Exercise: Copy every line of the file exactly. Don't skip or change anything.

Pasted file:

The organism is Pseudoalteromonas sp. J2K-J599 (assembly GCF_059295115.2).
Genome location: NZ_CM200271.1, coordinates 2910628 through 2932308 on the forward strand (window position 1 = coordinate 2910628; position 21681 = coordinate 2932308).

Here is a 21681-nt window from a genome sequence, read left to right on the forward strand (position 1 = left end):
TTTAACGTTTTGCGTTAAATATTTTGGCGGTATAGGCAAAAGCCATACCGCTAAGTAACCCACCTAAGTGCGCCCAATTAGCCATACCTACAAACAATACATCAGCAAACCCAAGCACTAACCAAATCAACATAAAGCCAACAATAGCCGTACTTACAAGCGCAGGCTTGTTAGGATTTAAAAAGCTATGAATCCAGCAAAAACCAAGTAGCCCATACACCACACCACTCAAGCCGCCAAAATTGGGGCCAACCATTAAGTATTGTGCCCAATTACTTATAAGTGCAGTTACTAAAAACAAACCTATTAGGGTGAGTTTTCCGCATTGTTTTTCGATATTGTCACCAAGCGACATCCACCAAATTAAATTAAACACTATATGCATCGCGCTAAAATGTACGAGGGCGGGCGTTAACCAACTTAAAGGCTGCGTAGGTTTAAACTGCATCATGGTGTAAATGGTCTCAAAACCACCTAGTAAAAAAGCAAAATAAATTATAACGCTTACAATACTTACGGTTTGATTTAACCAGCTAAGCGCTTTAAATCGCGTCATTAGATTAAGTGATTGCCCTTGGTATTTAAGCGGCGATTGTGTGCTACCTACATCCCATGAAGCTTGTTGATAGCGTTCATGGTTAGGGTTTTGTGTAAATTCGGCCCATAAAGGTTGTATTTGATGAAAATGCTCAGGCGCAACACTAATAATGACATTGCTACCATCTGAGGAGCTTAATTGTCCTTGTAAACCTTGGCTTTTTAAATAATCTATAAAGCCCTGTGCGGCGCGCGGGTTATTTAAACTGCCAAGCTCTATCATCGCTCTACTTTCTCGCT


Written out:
The organism is Pseudoalteromonas sp. J2K-J599 (assembly GCF_059295115.2).
Genome location: NZ_CM200271.1, coordinates 2910628 through 2932308 on the forward strand (window position 1 = coordinate 2910628; position 21681 = coordinate 2932308).

Here is a 21681-nt window from a genome sequence, read left to right on the forward strand (position 1 = left end):
TTTAACGTTTTGCGTTAAATATTTTGGCGGTATAGGCAAAAGCCATACCGCTAAGTAACCCACCTAAGTGCGCCCAATTAGCCATACCTACAAACAATACATCAGCAAACCCAAGCACTAACCAAATCAACATAAAGCCAACAATAGCCGTACTTACAAGCGCAGGCTTGTTAGGATTTAAAAAGCTATGAATCCAGCAAAAACCAAGTAGCCCATACACCACACCACTCAAGCCGCCAAAATTGGGGCCAACCATTAAGTATTGTGCCCAATTACTTATAAGTGCAGTTACTAAAAACAAACCTATTAGGGTGAGTTTTCCGCATTGTTTTTCGATATTGTCACCAAGCGACATCCACCAAATTAAATTAAACACTATATGCATCGCGCTAAAATGTACGAGGGCGGGCGTTAACCAACTTAAAGGCTGCGTAGGTTTAAACTGCATCATGGTGTAAATGGTCTCAAAACCACCTAGTAAAAAAGCAAAATAAATTATAACGCTTACAATACTTACGGTTTGATTTAACCAGCTAAGCGCTTTAAATCGCGTCATTAGATTAAGTGATTGCCCTTGGTATTTAAGCGGCGATTGTGTGCTACCTACATCCCATGAAGCTTGTTGATAGCGTTCATGGTTAGGGTTTTGTGTAAATTCGGCCCATAAAGGTTGTATTTGATGAAAATGCTCAGGCGCAACACTAATAATGACATTGCTACCATCTGAGGAGCTTAATTGTCCTTGTAAACCTTGGCTTTTTAAATAATCTATAAAGCCCTGTGCGGCGCGCGGGTTATTTAAACTGCCAAGCTCTATCATCGCTCTACTTTCTCGCT